JobKeeper Latest Information

What You Need to Know Before the JobKeeper Announcement!

General

Before the JobKeeper and Stimulus review is announced, we thought it might be a good idea to recap on the latest information and headlines!

$2.5 BILLION JOB TRAINER PACKAGE: WHAT YOU NEED TO KNOW

The Government has announced the $2.5bn JobTrainer package to retrain, upskill and open new job opportunities.
JobTrainer for job seekers and school leavers

An additional 340,700 training places will be created to provide no or low cost courses into sectors with job opportunities. The Government is working with the States and Territories to develop a list of qualifications and skill sets to be covered by the program.

JobTrainer for employers

The JobTrainer package has expanded the number of businesses that can access the 50% apprentice wage subsidy and extends the subsidy until 31 March 2021 (from 30 September 2020). Originally, only businesses with less than 20 employees or larger employers employing apprentices/trainees let go by a small business were able to access the subsidy (for wages paid to apprentices employed by them as at 1 March 2020).  Now, businesses with under 200 employees can access the subsidy for apprentices employed from 1 July 2020.Employers will be reimbursed 50% of an eligible apprentice’s wage up to a maximum of $7,000 per quarter per apprentice. Employers will be able to access the subsidy after an assessment by the Australian Apprenticeship Support Network.

Eligibility

For small business:

  • Employ fewer than 20 people, or
  • A small business with fewer than 20 people, using a Group Training Organisation, and
  • the apprentice or trainee was undertaking an Australian Apprenticeship with you on 1 July 2020 for claims after this date. Claims prior to 1 July 2020, will continue to be based on the 1 March 2020 eligibility date.

Claims are open now for small business.For medium sized businesses:

  • Employ 199 people or fewer, or
  • A medium sized business with 199 people or fewer, using a Group Training Organisation, and
  • the apprentice or trainee was undertaking an Australian Apprenticeship with you on 1 July 2020.

Claims open 1 October 2020 for medium sized businesses. You will need to provide evidence of wages paid to the apprentice. If the business subsequently is unable to retain the apprentice, another business can access the incentive if they then employ and pay wages to the apprentice.  Final claims for payment must be lodged by 30 June 2021.

How does the apprenticeship subsidy and JobKeeper work together?

They don’t. It is one or the other. An employer will not be eligible to claim the apprentice wage subsidy for any period wherethey choose to claim the JobKeeper payment for the same apprentice. An employer or Group Training Organisation will not be eligible for the JobKeeper payment where the employer is in receipt of an Australian Government wage subsidy for the same Australian Apprentice (for example Supporting Apprentices and Trainees and the Australian Apprentice WageSubsidy).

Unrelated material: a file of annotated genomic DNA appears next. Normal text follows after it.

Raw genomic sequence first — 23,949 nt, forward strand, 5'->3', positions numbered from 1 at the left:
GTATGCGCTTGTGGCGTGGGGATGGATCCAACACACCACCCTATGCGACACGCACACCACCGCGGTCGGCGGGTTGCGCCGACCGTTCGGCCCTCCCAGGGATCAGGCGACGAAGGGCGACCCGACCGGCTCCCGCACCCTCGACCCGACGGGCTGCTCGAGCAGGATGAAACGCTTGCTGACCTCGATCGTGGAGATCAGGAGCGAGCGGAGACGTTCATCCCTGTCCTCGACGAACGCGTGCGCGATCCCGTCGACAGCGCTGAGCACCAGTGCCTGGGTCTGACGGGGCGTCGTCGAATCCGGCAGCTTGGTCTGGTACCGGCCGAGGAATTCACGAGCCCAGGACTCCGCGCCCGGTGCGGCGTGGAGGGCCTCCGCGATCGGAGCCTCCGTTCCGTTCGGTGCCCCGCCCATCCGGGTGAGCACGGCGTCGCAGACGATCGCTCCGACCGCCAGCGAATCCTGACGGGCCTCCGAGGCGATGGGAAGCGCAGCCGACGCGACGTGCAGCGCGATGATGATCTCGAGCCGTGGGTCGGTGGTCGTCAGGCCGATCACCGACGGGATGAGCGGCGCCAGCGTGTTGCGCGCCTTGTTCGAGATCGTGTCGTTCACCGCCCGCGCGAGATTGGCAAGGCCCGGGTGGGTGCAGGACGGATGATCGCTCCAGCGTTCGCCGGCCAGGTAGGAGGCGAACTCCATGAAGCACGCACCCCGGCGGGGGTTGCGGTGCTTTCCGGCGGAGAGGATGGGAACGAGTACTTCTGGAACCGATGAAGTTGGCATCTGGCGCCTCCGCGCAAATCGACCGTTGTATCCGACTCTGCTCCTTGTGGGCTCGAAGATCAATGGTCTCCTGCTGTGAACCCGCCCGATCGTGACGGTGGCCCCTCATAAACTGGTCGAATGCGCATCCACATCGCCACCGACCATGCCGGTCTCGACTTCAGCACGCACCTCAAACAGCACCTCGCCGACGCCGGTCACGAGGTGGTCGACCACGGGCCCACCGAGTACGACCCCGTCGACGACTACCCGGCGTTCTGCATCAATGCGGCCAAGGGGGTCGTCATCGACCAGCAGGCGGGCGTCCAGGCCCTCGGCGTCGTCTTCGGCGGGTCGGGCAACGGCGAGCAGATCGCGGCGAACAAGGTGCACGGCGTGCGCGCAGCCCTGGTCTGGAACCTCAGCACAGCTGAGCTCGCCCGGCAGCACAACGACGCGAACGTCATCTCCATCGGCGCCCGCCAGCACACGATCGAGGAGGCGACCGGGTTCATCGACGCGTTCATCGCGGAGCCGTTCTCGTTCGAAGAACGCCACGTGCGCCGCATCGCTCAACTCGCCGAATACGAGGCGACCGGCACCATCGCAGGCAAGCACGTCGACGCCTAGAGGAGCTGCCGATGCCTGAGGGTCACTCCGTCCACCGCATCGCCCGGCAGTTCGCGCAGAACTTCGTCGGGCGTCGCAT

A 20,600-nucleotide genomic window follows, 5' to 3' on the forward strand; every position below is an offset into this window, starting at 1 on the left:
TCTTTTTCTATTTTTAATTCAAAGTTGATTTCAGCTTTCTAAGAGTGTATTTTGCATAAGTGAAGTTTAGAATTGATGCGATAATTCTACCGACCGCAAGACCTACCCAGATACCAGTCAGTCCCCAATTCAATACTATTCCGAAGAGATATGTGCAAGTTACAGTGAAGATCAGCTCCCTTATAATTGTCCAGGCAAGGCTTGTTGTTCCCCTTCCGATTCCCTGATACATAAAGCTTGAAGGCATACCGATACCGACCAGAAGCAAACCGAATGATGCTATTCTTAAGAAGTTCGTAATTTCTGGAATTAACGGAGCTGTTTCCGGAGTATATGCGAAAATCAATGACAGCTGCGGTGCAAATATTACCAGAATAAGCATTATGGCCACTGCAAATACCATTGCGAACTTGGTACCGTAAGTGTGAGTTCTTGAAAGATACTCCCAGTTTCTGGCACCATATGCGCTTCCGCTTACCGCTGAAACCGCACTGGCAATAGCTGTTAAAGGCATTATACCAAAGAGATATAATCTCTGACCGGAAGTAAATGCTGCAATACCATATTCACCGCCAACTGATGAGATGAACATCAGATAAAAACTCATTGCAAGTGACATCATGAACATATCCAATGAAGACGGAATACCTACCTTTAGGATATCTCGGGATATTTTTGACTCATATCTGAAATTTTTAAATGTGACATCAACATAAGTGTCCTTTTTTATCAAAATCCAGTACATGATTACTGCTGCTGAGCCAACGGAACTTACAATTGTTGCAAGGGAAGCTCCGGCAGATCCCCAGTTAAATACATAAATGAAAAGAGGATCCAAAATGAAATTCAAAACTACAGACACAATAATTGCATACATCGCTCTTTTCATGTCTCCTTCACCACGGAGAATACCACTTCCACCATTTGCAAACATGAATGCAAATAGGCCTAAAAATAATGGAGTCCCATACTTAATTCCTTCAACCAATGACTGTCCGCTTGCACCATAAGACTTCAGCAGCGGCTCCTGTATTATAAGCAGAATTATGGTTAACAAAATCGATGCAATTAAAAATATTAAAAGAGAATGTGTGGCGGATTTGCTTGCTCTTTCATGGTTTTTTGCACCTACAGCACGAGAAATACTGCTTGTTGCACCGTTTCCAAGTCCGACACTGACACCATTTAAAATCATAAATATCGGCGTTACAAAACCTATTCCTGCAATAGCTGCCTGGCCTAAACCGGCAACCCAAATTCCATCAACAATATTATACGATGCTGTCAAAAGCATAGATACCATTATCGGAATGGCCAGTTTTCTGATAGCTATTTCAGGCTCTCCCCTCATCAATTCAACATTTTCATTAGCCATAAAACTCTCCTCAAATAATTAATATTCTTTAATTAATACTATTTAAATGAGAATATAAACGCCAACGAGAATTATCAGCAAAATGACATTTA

$3,000 GRANTS FOR SMALL BUSINESS

Eligible small businesses, not-for-profits, and other business types that have fewer than 20 Full Time Equivalent (FTE) staff (including non-employing businesses, such as sole traders) as at 1 March 2020 can apply for recovery grants of $500 to $3000. This grant helps small businesses get back to business by meeting the costs of safely reopening or upscaling operations, for example:

  • making fit-out changes
  • providing staff training and counselling
  • covering advertising and communications expenses
  • purchasing cleaning products or services.

This grant can only be used for purchases of eligible expenses made from 1 July 2020, where no other government support is available.Check eligibility and apply online at Service NSW before 11:59pm AEST on Sunday, 16 August 2020.

JOBKEEPER AND TERMINATION PAYMENTS

An employment termination payments (ETP) is a lump sum payment made to an employee when their job is terminated. ETP’s are generally made up of unused sick leave or unused rostered days off, payment in lieu of leave, genuine redundancy payments, etc.  For some employers, JobKeeper will not be enough to keep the employee employed. If you do need to let staff go, the ATO has stated that from JobKeeper fortnights from 8 June onwards until the end of the scheme, ETPs cannot be included as part of the $1,500 an employer needs to pay to eligible employees to access JobKeeper payments. If any JobKeeper payments include an ETP to a terminated employee between 30 March to 7 June, the ATO has stated that it will not recover an overpayment.

MINIMUM WAGE INCREASES BY 1.75%

An increase to the minimum wage of 1.75% will start rolling out for the first full pay period from 1 July 2020.The increase applies to minimum rates in awards in 3 stages:

  • Group 1 Awards – from 1 July 2020
    • Frontline Heath Care & Social Assistance Workers
    • Teachers and Child Care
    • Other Essential Services
  • Group 2 Awards – from 1 November 2020
    • Construction
    • Manufacturing
    • A range of other industries
  • Group 3 Awards – from 1 February 2021
    • Accommodation and Food Services
    • Arts and Recreation Services
    • Aviation
    • Retail